Sunday Video: Metro Systems


City Beautiful explores why more American cities don’t have metro systems like New York City and Chicago.

While there are no one answer for this, there does appear to be some key factors that may holding American cities from a new metro renaissance.

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Stephen is an urban planner with a passion for promoting sustainable, livable, and diverse cities. He advocates for smart policies, regulations, and implementation programs that enhance urban environments by committing to quality design, accommodating growth, providing a diversity of housing choices, and adequately providing public services. Stephen primarily writes about land use and transportation issues.

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Um, because they are really expensive?

A better question to ask is why we aren’t building subway systems like Canada, most of which were built after the war. These aren’t really big systems (like New York) but tend to be fairly small, but cost effective. They also carry huge numbers of people per mile — way better than most American cities. Even in a very suburban city, and with compromises (like running down the surface downtown) the Calgary subway line does really well. With the exception of Washington DC — which built a very large system — our subway systems just aren’t very successful. We add miles and miles of track, but very few people ride them. That is because they often are built with that in mind — quantity over quality. My own theory is that the problem is politics. It is very easy to convince folks that a subway will work very much like a freeway. At first glance, this sounds great, because drivers hate having to go long distances while being stuck on the freeway. So a line from say, Dallas to Fort Worth sounds awesome, and well worth funding. It passes at the ballot box, which is important, because these types of programs *need* to pass at the ballot box. This makes them different than most Canadian systems, which tend to be approved by policy wonks, not politicians. In other words, to get a project off the ground in the U. S. requires a lot of cooperation with suburban areas, which in turn means building things that look good, but are worse for everyone.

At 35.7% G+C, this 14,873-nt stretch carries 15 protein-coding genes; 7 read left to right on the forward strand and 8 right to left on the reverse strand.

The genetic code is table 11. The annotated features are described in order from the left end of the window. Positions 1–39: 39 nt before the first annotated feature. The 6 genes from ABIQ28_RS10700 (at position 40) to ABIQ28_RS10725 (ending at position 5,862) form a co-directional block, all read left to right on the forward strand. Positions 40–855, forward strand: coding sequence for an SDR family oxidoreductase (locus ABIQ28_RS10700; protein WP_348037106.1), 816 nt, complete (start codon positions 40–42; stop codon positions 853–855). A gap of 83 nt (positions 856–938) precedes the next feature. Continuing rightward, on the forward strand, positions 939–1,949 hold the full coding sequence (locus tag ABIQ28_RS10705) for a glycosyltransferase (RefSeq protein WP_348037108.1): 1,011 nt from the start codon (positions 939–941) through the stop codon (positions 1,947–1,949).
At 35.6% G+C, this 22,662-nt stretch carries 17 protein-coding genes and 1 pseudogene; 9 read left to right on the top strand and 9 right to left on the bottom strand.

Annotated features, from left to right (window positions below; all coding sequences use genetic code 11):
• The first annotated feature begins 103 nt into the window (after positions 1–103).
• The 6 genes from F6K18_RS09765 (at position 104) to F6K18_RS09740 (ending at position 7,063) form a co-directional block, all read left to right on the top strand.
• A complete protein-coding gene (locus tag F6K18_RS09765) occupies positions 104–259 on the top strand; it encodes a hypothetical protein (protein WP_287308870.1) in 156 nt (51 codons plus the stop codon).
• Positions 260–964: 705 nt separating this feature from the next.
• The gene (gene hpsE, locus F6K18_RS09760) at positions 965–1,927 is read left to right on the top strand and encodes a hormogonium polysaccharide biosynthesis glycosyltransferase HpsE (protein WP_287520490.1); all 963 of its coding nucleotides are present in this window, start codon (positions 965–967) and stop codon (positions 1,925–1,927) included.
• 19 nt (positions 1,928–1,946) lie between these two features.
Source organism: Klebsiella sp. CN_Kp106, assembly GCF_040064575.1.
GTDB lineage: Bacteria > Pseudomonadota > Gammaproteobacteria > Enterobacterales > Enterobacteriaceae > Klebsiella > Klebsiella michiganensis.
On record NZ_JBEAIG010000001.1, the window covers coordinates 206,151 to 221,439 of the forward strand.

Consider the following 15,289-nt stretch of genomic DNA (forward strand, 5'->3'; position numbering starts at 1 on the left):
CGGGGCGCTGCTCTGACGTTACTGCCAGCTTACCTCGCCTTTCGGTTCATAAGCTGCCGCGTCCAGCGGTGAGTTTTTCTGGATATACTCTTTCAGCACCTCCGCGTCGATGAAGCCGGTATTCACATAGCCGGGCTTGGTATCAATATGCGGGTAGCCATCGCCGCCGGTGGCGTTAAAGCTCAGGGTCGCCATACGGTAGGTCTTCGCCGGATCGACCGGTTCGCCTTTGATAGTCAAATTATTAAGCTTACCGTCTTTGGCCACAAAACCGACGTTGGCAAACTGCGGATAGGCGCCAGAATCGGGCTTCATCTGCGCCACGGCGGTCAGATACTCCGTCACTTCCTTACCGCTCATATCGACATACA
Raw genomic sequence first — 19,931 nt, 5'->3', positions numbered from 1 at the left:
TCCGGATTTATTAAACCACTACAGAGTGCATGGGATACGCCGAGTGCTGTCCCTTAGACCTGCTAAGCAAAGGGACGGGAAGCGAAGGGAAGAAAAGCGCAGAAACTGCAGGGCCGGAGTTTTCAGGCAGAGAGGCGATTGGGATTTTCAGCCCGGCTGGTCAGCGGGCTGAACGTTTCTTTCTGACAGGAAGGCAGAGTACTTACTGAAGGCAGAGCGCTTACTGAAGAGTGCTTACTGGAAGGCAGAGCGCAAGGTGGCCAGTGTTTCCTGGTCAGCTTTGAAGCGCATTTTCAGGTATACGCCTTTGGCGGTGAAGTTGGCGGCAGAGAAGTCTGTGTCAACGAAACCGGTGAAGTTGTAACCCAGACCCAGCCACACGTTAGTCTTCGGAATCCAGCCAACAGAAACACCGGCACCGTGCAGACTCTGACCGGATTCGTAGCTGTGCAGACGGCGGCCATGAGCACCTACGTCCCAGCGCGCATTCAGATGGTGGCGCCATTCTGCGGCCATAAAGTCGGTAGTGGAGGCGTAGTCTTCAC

Anyway, that’s my theory. I don’t have a lot of research to back it up.

Chris Mobley

Arguably, Seattle is now build a light-metro with most of the new expansions being grade separated.